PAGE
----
On the surface, Aerial_Knight’s Never Yield gameplay isn’t very interesting. Run from left to right, slide through obstacles, jump and sprint until you reach the end of the level after a few minutes. After a while, the simple difficulties become a little bland. But with a great soundtrack and verbose art style, Never Yield is a fascinating journey through Detroit, Dystopia, worth just an hour or so.
After regaining the stolen property, take on the role of Wally running through Detroit. Along the way, police, drones, traffic, and obstacles of all kinds get in the way of him and try to prevent him from getting his stuff back. The stories told through the short cutscenes before each level are useful at best and not much deeper than the set dressers that establish why you are running and what you are running. But a game that consists only of execution is enough to get the job done.
Never Yield is an autorunner, so Wally can automatically dash forward and focus on avoiding obstacles. There are four movements: small jump, high jump, slide, and dash, each associated with a different direction button and color-coded to match the on-screen prompts. For example, as Wally approaches the slide, a blue highlight appears on the right side of the screen. In addition, the hurdle itself is blue, which temporarily slows the time so you can measure the distance before you stop moving. I really like the way Never Yield sends a telegram before reaching an obstacle. In many cases, missing one felt like my fault. I had the information I needed, I just messed up the run. There were some exceptions. For example, I had a hard time deciding the timing at one level in the game that jumped over a moving van. This sequence had to be retried more than necessary and patience was tested, but these moments are rare.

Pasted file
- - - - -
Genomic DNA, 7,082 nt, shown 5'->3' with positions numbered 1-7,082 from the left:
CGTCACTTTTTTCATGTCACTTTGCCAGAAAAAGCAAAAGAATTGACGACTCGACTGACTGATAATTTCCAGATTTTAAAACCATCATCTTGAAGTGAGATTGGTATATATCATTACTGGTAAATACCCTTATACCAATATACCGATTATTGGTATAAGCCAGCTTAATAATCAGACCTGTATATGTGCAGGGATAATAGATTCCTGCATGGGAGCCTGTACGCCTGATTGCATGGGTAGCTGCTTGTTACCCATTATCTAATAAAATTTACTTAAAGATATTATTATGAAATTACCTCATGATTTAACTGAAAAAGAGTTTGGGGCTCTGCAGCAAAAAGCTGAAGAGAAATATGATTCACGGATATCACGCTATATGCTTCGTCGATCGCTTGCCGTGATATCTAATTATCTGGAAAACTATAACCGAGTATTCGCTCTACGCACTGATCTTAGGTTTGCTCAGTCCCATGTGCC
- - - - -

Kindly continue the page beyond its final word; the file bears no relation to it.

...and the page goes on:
At normal difficulty, it is argued that Never Yield is actually too good at warning about oncoming threats. Throughout my first playthrough, I rarely felt the challenge. The difficulty level rarely goes from one level to the next, so eventually the whole game started to be bland.
Never Yield doesn’t feel specially made for the more difficult difficulties of reducing or removing time dilations and warnings and making obstacles appear more often. When I played on higher difficulty, I became more engaged in my run, and the next time I actually tried, I found the gameplay to be much more interesting and enjoyable. We recommend that you increase the difficulty level as soon as possible.
Never Yield’s Detroit draws free inspiration from previously introduced cyberpunk properties. This is primarily an American city as seen through the lens of Tokyo. Fusing American and Asian cities to hint at retrofuturism is quite derivative at this point, but Never Yield has a good style. Cell shading makes the game look smooth, and neon against the night sky provides great contrast. I can’t say I was overwhelmed by the game settings, but it was fun.
What surprised me at Never Yield was its soundtrack. This is definitely the star of the whole game. Composed by artist Danime-Sama, the soundtrack combines different genres of jazz, hip hop, rock and different genres into a completely fluid soundscape that equally meets gameplay and settings. Every time I went to a new level, I was excited to hear the next song, but I was never disappointed. There is also a level where you play solos with songs of that level and fight guitarists who are making physical music in a world that must be avoided. That rule.
Never Yield is a sophisticated package. Increasing the difficulty of the game made it an experience that you enjoyed in a few plays with a great soundtrack, a fun world, and engaging gameplay. Especially on Switch, it’s a game worth looking for if possible. There may be a slight stumbling block, but I thought it was worth doing.